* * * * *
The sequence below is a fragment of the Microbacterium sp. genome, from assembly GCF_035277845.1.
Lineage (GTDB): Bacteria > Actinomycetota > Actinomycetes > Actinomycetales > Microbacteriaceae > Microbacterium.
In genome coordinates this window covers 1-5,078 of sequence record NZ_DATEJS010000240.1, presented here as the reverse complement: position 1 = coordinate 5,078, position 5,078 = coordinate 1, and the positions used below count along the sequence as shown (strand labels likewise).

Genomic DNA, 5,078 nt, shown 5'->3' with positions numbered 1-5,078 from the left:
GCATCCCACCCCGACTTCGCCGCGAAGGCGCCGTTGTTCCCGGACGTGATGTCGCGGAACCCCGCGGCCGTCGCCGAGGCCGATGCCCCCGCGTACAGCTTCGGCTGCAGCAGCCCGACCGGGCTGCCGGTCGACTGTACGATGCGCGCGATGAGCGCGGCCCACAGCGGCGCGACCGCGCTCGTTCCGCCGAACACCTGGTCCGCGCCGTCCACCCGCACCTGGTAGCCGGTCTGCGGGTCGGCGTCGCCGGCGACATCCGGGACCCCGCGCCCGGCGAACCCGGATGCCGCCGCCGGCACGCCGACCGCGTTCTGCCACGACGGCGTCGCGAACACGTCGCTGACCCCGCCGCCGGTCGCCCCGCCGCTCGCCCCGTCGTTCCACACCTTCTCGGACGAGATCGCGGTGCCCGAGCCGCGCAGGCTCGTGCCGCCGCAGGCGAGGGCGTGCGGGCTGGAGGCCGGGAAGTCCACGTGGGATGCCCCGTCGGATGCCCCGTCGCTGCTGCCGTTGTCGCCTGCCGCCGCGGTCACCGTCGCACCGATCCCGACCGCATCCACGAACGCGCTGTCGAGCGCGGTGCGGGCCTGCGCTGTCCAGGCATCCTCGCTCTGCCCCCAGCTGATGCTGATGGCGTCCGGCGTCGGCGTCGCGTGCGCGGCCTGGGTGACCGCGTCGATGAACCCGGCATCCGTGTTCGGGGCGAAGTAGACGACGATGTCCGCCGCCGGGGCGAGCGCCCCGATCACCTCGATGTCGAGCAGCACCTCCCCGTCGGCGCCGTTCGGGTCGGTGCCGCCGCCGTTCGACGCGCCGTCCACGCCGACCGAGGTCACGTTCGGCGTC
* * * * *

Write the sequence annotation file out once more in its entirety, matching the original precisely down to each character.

The sequence below is a fragment of the Microbacterium sp. genome, from assembly GCF_035277845.1.
Lineage (GTDB): Bacteria > Actinomycetota > Actinomycetes > Actinomycetales > Microbacteriaceae > Microbacterium.
In genome coordinates this window covers 1-5,078 of sequence record NZ_DATEJS010000240.1, presented here as the reverse complement: position 1 = coordinate 5,078, position 5,078 = coordinate 1, and the positions used below count along the sequence as shown (strand labels likewise).

Genomic DNA, 5,078 nt, shown 5'->3' with positions numbered 1-5,078 from the left:
GCATCCCACCCCGACTTCGCCGCGAAGGCGCCGTTGTTCCCGGACGTGATGTCGCGGAACCCCGCGGCCGTCGCCGAGGCCGATGCCCCCGCGTACAGCTTCGGCTGCAGCAGCCCGACCGGGCTGCCGGTCGACTGTACGATGCGCGCGATGAGCGCGGCCCACAGCGGCGCGACCGCGCTCGTTCCGCCGAACACCTGGTCCGCGCCGTCCACCCGCACCTGGTAGCCGGTCTGCGGGTCGGCGTCGCCGGCGACATCCGGGACCCCGCGCCCGGCGAACCCGGATGCCGCCGCCGGCACGCCGACCGCGTTCTGCCACGACGGCGTCGCGAACACGTCGCTGACCCCGCCGCCGGTCGCCCCGCCGCTCGCCCCGTCGTTCCACACCTTCTCGGACGAGATCGCGGTGCCCGAGCCGCGCAGGCTCGTGCCGCCGCAGGCGAGGGCGTGCGGGCTGGAGGCCGGGAAGTCCACGTGGGATGCCCCGTCGGATGCCCCGTCGCTGCTGCCGTTGTCGCCTGCCGCCGCGGTCACCGTCGCACCGATCCCGACCGCATCCACGAACGCGCTGTCGAGCGCGGTGCGGGCCTGCGCTGTCCAGGCATCCTCGCTCTGCCCCCAGCTGATGCTGATGGCGTCCGGCGTCGGCGTCGCGTGCGCGGCCTGGGTGACCGCGTCGATGAACCCGGCATCCGTGTTCGGGGCGAAGTAGACGACGATGTCCGCCGCCGGGGCGAGCGCCCCGATCACCTCGATGTCGAGCAGCACCTCCCCGTCGGCGCCGTTCGGGTCGGTGCCGCCGCCGTTCGACGCGCCGTCCACGCCGACCGAGGTCACGTTCGGCGTC